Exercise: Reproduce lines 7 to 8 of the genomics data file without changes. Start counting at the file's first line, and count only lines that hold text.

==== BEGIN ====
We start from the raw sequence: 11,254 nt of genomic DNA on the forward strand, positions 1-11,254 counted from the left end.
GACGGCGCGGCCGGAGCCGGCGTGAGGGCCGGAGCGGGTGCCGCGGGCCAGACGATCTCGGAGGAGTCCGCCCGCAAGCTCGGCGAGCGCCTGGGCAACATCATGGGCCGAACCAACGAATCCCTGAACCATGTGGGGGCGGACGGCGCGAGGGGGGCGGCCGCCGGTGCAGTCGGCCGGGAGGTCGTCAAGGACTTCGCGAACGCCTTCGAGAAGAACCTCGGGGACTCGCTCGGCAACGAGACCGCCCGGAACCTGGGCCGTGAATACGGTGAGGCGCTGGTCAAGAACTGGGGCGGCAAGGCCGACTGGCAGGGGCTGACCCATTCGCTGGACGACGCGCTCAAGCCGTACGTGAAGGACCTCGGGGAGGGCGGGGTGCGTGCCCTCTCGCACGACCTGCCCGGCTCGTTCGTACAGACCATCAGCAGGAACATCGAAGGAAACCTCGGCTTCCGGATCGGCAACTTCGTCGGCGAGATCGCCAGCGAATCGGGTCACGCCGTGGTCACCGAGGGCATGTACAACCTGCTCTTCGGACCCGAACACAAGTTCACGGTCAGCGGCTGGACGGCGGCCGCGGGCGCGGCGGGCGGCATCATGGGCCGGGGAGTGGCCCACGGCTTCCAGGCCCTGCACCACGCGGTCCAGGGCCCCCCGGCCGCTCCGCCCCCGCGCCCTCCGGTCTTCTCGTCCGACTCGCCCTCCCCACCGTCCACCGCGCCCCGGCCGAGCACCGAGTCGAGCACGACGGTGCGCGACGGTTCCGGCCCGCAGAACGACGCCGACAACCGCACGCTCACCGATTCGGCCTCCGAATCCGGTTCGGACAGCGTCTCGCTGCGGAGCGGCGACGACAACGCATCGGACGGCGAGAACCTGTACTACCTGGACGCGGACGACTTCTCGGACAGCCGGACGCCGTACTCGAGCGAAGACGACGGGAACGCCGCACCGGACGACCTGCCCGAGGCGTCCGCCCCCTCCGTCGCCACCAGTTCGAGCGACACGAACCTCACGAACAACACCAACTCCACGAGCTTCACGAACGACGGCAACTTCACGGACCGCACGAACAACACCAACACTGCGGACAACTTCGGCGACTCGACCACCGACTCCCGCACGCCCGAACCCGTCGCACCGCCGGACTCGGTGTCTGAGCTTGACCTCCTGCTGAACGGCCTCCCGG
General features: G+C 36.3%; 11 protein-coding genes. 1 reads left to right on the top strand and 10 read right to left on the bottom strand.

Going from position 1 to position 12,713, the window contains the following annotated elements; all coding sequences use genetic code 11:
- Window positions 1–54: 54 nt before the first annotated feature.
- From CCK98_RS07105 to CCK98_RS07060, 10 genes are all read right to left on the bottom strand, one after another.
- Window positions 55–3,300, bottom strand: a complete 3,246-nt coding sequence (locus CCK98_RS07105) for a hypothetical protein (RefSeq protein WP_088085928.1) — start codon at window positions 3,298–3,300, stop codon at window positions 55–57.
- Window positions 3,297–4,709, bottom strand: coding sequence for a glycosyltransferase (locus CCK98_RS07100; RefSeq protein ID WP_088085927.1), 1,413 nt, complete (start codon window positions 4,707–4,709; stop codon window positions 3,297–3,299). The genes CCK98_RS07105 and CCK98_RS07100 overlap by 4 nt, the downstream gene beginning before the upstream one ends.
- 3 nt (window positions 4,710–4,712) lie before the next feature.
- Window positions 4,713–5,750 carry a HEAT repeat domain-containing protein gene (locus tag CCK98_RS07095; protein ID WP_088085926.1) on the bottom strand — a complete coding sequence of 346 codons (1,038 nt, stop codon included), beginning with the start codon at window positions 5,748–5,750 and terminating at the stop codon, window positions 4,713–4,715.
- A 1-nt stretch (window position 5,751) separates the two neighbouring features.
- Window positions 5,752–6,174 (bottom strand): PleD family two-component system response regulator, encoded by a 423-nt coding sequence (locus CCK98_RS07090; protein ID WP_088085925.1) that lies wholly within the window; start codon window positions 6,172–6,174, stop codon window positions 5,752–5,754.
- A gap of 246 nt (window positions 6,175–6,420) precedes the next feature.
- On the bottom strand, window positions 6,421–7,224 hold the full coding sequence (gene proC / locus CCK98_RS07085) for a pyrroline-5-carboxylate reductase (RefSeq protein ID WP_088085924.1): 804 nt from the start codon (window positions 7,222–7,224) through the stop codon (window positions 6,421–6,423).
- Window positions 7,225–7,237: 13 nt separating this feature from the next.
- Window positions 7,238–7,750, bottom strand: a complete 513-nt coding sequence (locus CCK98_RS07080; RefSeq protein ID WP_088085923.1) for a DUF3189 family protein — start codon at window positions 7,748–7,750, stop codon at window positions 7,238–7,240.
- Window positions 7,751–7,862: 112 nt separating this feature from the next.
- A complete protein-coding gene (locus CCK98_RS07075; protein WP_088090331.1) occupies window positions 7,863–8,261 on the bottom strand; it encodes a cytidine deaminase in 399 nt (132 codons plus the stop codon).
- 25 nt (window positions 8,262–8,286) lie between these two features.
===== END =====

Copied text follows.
- Window positions 55–3,300, bottom strand: a complete 3,246-nt coding sequence (locus CCK98_RS07105) for a hypothetical protein (RefSeq protein WP_088085928.1) — start codon at window positions 3,298–3,300, stop codon at window positions 55–57.
- Window positions 3,297–4,709, bottom strand: coding sequence for a glycosyltransferase (locus CCK98_RS07100; RefSeq protein ID WP_088085927.1), 1,413 nt, complete (start codon window positions 4,707–4,709; stop codon window positions 3,297–3,299). The genes CCK98_RS07105 and CCK98_RS07100 overlap by 4 nt, the downstream gene beginning before the upstream one ends.